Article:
If you’re buying eggs in, try to buy from someone who sells large amounts of fertilised eggs, or if buying off TradeMe, buy from someone with good feedback about past egg sales, as they would have done most of the work for you. If you have bought your eggs and they arrive through the mail be sure to rest the eggs for about 24 hours before setting in an incubator. If setting your own, select eggs from healthy birds, of regular shape and size, that are clean with no cracks or holes as such damage will cause complications or death further down the track.
– Be sure not to wipe or wash your eggs as this will remove their protective coating.
– Store the eggs in a cool, humid area at room temperature or about 13°C with the large end up.
– Turn the eggs daily, a good idea is to draw an X and an O on opposite sides of the egg to keep track, or, if you are creative and have children draw smiley faces on one side and turn the eggs face-up and then face-down.
– Turn the eggs an odd number of times each day. A minimum of 3 times is sufficient.
– The eggs can be stored for a maximum of 14 days. Though a maximum of 7 days is recommended. Warm the eggs slightly, e.g. in the hot water cylinder cupboard to raise the internal temperature before placing them in the incubator. Never keep them in your refrigerator!
Selecting the incubator:
There are pros and cons for each of the many different incubators.
Make Your Own Incubator
Incubators can be expensive, so consider building your own. Whilst there are many free plans out there on the internet, you dont want to trust your precious eggs to just anything. Conditions in an incubator need to be stable and reliable. Commercial hatcheries have advanced humidity control systems, automatic egg turners, come with a hefty price tag, not to mention probably hatch more chicks that you could possibly squeeze in.
The Incubator Maker“>Incubator Maker was designed by a High School Science teacher for his students, with parts from the hardware store. (And the instructions come with a bonus set of chicken coop plans, in case you havent gotten that far yet).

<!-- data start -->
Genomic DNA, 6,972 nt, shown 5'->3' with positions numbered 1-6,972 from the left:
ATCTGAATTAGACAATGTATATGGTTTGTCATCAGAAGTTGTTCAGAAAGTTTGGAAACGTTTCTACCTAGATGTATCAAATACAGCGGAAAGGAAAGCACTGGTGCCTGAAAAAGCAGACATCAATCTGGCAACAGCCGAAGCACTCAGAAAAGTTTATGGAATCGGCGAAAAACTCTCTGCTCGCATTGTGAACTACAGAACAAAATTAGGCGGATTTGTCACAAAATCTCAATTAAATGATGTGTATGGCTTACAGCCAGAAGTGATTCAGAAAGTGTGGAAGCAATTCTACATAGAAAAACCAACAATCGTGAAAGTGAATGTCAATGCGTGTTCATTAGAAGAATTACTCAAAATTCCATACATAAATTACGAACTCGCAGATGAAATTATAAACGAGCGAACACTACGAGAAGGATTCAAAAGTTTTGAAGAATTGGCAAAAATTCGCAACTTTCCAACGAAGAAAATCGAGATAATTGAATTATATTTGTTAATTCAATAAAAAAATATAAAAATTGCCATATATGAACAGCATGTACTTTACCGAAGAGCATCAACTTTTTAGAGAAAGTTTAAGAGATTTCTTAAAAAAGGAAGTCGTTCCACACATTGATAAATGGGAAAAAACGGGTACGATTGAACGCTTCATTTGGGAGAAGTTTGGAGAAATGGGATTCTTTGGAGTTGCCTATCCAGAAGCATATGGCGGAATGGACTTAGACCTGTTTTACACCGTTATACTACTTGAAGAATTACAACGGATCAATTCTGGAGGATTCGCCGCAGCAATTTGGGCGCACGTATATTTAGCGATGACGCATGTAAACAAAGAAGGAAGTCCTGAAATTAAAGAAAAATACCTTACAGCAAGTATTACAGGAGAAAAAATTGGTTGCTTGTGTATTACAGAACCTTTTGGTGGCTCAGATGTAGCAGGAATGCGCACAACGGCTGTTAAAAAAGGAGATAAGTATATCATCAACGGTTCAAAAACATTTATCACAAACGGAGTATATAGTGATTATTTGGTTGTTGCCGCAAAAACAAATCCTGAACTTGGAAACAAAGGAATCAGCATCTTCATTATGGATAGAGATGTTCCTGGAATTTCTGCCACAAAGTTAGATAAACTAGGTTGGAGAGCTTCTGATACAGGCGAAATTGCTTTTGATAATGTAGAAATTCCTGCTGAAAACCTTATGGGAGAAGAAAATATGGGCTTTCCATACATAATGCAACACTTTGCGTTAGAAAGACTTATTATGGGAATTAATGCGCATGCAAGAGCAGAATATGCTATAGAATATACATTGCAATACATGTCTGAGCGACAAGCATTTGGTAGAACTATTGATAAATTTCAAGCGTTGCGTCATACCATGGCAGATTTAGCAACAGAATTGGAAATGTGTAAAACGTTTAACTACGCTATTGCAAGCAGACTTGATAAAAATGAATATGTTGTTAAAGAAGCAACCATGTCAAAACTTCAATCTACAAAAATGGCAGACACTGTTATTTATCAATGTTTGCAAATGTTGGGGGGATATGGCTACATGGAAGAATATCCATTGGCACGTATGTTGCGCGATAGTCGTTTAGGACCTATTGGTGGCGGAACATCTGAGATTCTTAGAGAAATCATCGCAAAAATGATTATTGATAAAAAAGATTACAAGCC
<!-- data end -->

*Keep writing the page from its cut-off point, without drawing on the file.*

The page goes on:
Buy an Incubator
Incubators New Zealand sell both types of small incubators reviewed here – The Still Air and the Forced Air Incubator.
The still air incubator is the cheaper option, the air inside is usually warmed by a heat tube. Still air incubators often come without an egg turner, so eggs must be turned manually about 3 times a day to stop the embryo sticking to the side. Although they do a sufficient job sometimes Still Air incubators have heat spots, due to the air inside having little or no movement. It is important before setting the eggs to rigorously test for consistency in the internal temperature.
Forced air incubators have built in fans that move and rotate the air inside, this creates a far more even distribution of heat. These can come with egg turners but some don’t so eggs still must be turned by hand.
It is recommend to purchase a new incubator as this guarantees your incubator will be clean, hygienic and in perfect working order. People will often try to sell second hand incubators at high prices but why pay an inflated price for something second hand when brand new is only a few dollars extra?